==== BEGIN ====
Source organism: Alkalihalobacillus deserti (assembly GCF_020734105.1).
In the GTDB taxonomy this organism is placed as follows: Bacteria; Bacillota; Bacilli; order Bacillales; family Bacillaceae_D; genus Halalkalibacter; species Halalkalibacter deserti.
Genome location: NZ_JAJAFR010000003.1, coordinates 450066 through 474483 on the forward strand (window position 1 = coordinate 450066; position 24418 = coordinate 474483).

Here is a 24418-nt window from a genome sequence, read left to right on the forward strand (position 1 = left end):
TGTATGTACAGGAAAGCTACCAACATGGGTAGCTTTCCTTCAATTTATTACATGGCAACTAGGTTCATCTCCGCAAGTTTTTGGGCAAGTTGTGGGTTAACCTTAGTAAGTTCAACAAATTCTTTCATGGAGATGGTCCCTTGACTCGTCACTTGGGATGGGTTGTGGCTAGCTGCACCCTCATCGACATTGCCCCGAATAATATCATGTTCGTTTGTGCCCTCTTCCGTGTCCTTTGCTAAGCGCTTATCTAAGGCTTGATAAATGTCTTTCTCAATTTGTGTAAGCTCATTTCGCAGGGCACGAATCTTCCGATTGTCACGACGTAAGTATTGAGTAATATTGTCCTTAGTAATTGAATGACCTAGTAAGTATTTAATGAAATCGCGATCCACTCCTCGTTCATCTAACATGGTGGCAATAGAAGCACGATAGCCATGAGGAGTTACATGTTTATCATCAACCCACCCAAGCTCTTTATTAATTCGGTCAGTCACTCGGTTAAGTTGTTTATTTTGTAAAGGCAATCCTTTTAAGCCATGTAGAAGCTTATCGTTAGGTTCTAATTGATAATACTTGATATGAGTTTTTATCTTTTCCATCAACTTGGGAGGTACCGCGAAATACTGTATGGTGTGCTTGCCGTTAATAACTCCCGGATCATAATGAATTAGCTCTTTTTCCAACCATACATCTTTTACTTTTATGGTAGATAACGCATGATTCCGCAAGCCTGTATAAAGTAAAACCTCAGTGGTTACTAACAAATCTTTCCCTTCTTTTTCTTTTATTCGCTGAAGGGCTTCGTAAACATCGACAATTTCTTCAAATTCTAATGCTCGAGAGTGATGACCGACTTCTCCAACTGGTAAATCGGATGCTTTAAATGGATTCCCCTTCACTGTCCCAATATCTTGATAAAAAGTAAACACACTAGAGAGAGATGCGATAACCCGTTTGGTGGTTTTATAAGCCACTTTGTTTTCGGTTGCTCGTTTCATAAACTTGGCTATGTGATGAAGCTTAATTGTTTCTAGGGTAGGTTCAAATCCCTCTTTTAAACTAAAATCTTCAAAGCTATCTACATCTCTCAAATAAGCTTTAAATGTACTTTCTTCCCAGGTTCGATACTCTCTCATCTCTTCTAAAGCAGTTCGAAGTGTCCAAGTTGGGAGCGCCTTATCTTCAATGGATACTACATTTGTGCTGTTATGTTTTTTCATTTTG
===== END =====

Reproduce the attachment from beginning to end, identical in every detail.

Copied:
Source organism: Alkalihalobacillus deserti (assembly GCF_020734105.1).
In the GTDB taxonomy this organism is placed as follows: Bacteria; Bacillota; Bacilli; order Bacillales; family Bacillaceae_D; genus Halalkalibacter; species Halalkalibacter deserti.
Genome location: NZ_JAJAFR010000003.1, coordinates 450066 through 474483 on the forward strand (window position 1 = coordinate 450066; position 24418 = coordinate 474483).

Here is a 24418-nt window from a genome sequence, read left to right on the forward strand (position 1 = left end):
TGTATGTACAGGAAAGCTACCAACATGGGTAGCTTTCCTTCAATTTATTACATGGCAACTAGGTTCATCTCCGCAAGTTTTTGGGCAAGTTGTGGGTTAACCTTAGTAAGTTCAACAAATTCTTTCATGGAGATGGTCCCTTGACTCGTCACTTGGGATGGGTTGTGGCTAGCTGCACCCTCATCGACATTGCCCCGAATAATATCATGTTCGTTTGTGCCCTCTTCCGTGTCCTTTGCTAAGCGCTTATCTAAGGCTTGATAAATGTCTTTCTCAATTTGTGTAAGCTCATTTCGCAGGGCACGAATCTTCCGATTGTCACGACGTAAGTATTGAGTAATATTGTCCTTAGTAATTGAATGACCTAGTAAGTATTTAATGAAATCGCGATCCACTCCTCGTTCATCTAACATGGTGGCAATAGAAGCACGATAGCCATGAGGAGTTACATGTTTATCATCAACCCACCCAAGCTCTTTATTAATTCGGTCAGTCACTCGGTTAAGTTGTTTATTTTGTAAAGGCAATCCTTTTAAGCCATGTAGAAGCTTATCGTTAGGTTCTAATTGATAATACTTGATATGAGTTTTTATCTTTTCCATCAACTTGGGAGGTACCGCGAAATACTGTATGGTGTGCTTGCCGTTAATAACTCCCGGATCATAATGAATTAGCTCTTTTTCCAACCATACATCTTTTACTTTTATGGTAGATAACGCATGATTCCGCAAGCCTGTATAAAGTAAAACCTCAGTGGTTACTAACAAATCTTTCCCTTCTTTTTCTTTTATTCGCTGAAGGGCTTCGTAAACATCGACAATTTCTTCAAATTCTAATGCTCGAGAGTGATGACCGACTTCTCCAACTGGTAAATCGGATGCTTTAAATGGATTCCCCTTCACTGTCCCAATATCTTGATAAAAAGTAAACACACTAGAGAGAGATGCGATAACCCGTTTGGTGGTTTTATAAGCCACTTTGTTTTCGGTTGCTCGTTTCATAAACTTGGCTATGTGATGAAGCTTAATTGTTTCTAGGGTAGGTTCAAATCCCTCTTTTAAACTAAAATCTTCAAAGCTATCTACATCTCTCAAATAAGCTTTAAATGTACTTTCTTCCCAGGTTCGATACTCTCTCATCTCTTCTAAAGCAGTTCGAAGTGTCCAAGTTGGGAGCGCCTTATCTTCAATGGATACTACATTTGTGCTGTTATGTTTTTTCATTTTG